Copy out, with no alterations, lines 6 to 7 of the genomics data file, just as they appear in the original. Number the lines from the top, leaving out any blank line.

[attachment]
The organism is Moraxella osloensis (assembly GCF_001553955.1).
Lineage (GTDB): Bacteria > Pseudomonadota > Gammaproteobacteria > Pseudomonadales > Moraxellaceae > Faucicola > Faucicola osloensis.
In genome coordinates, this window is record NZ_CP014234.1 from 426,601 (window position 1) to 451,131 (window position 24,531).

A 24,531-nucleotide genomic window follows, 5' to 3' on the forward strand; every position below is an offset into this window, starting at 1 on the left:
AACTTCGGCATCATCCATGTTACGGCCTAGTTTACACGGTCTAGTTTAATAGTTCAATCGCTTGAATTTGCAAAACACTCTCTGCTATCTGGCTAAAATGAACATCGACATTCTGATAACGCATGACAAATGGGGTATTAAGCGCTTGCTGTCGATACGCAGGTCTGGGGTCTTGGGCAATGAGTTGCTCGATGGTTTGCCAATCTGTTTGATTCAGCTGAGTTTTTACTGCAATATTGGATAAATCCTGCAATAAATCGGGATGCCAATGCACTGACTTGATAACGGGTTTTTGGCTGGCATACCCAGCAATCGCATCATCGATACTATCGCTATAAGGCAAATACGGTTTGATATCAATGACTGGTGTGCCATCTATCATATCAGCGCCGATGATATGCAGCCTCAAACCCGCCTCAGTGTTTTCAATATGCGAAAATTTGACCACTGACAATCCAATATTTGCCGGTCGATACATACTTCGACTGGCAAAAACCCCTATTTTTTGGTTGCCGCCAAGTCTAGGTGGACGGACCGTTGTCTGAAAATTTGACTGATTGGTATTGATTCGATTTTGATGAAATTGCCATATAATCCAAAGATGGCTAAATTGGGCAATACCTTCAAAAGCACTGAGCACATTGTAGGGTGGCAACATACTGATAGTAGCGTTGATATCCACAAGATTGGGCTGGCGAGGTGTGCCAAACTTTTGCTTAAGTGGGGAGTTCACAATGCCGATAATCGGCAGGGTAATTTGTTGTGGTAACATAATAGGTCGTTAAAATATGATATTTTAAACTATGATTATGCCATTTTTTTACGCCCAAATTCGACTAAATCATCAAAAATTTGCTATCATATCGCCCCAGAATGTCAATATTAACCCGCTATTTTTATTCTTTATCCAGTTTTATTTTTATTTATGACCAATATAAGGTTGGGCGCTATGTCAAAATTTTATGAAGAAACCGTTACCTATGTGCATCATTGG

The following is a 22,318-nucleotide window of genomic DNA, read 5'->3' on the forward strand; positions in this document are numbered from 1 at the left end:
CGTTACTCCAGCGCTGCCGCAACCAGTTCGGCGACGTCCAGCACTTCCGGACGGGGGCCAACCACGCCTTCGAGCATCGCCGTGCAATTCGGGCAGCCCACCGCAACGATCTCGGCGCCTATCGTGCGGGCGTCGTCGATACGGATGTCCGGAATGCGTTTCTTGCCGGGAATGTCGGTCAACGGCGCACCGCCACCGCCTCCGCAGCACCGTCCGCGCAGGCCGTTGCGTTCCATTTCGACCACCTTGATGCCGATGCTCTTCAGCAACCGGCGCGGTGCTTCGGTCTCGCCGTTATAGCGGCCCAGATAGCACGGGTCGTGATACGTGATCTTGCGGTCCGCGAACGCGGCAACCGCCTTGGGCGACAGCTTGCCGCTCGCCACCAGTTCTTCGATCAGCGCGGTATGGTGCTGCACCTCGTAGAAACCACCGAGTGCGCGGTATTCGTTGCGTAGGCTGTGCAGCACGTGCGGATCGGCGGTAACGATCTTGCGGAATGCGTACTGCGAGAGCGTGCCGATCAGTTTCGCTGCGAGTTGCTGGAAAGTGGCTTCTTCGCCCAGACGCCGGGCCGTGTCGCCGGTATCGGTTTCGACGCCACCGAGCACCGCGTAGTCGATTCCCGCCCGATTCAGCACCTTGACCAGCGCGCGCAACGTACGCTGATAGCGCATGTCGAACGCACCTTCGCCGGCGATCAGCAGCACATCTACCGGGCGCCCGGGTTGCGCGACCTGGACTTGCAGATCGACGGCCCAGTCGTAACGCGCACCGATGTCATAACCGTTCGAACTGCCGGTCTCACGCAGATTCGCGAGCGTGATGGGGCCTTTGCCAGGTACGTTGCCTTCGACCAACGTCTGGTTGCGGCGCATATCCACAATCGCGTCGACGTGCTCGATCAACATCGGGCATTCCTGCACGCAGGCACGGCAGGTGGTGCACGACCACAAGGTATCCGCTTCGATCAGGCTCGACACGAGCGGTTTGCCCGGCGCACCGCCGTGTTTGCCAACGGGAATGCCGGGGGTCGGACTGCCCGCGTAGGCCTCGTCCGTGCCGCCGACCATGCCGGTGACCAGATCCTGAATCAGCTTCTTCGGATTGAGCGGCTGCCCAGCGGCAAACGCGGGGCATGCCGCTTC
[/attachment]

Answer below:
The following is a 22,318-nucleotide window of genomic DNA, read 5'->3' on the forward strand; positions in this document are numbered from 1 at the left end:
CGTTACTCCAGCGCTGCCGCAACCAGTTCGGCGACGTCCAGCACTTCCGGACGGGGGCCAACCACGCCTTCGAGCATCGCCGTGCAATTCGGGCAGCCCACCGCAACGATCTCGGCGCCTATCGTGCGGGCGTCGTCGATACGGATGTCCGGAATGCGTTTCTTGCCGGGAATGTCGGTCAACGGCGCACCGCCACCGCCTCCGCAGCACCGTCCGCGCAGGCCGTTGCGTTCCATTTCGACCACCTTGATGCCGATGCTCTTCAGCAACCGGCGCGGTGCTTCGGTCTCGCCGTTATAGCGGCCCAGATAGCACGGGTCGTGATACGTGATCTTGCGGTCCGCGAACGCGGCAACCGCCTTGGGCGACAGCTTGCCGCTCGCCACCAGTTCTTCGATCAGCGCGGTATGGTGCTGCACCTCGTAGAAACCACCGAGTGCGCGGTATTCGTTGCGTAGGCTGTGCAGCACGTGCGGATCGGCGGTAACGATCTTGCGGAATGCGTACTGCGAGAGCGTGCCGATCAGTTTCGCTGCGAGTTGCTGGAAAGTGGCTTCTTCGCCCAGACGCCGGGCCGTGTCGCCGGTATCGGTTTCGACGCCACCGAGCACCGCGTAGTCGATTCCCGCCCGATTCAGCACCTTGACCAGCGCGCGCAACGTACGCTGATAGCGCATGTCGAACGCACCTTCGCCGGCGATCAGCAGCACATCTACCGGGCGCCCGGGTTGCGCGACCTGGACTTGCAGATCGACGGCCCAGTCGTAACGCGCACCGATGTCATAACCGTTCGAACTGCCGGTCTCACGCAGATTCGCGAGCGTGATGGGGCCTTTGCCAGGTACGTTGCCTTCGACCAACGTCTGGTTGCGGCGCATATCCACAATCGCGTCGACGTGCTCGATCAACATCGGGCATTCCTGCACGCAGGCACGGCAGGTGGTGCACGACCACAAGGTATCCGCTTCGATCAGGCTCGACACGAGCGGTTTGCCCGGCGCACCGCCGTGTTTGCCAACGGGAATGCCGGGGGTCGGACTGCCCGCGTAGGCCTCGTCCGTGCCGCCGACCATGCCGGTGACCAGATCCTGAATCAGCTTCTTCGGATTGAGCGGCTGCCCAGCGGCAAACGCGGGGCATGCCGCTTC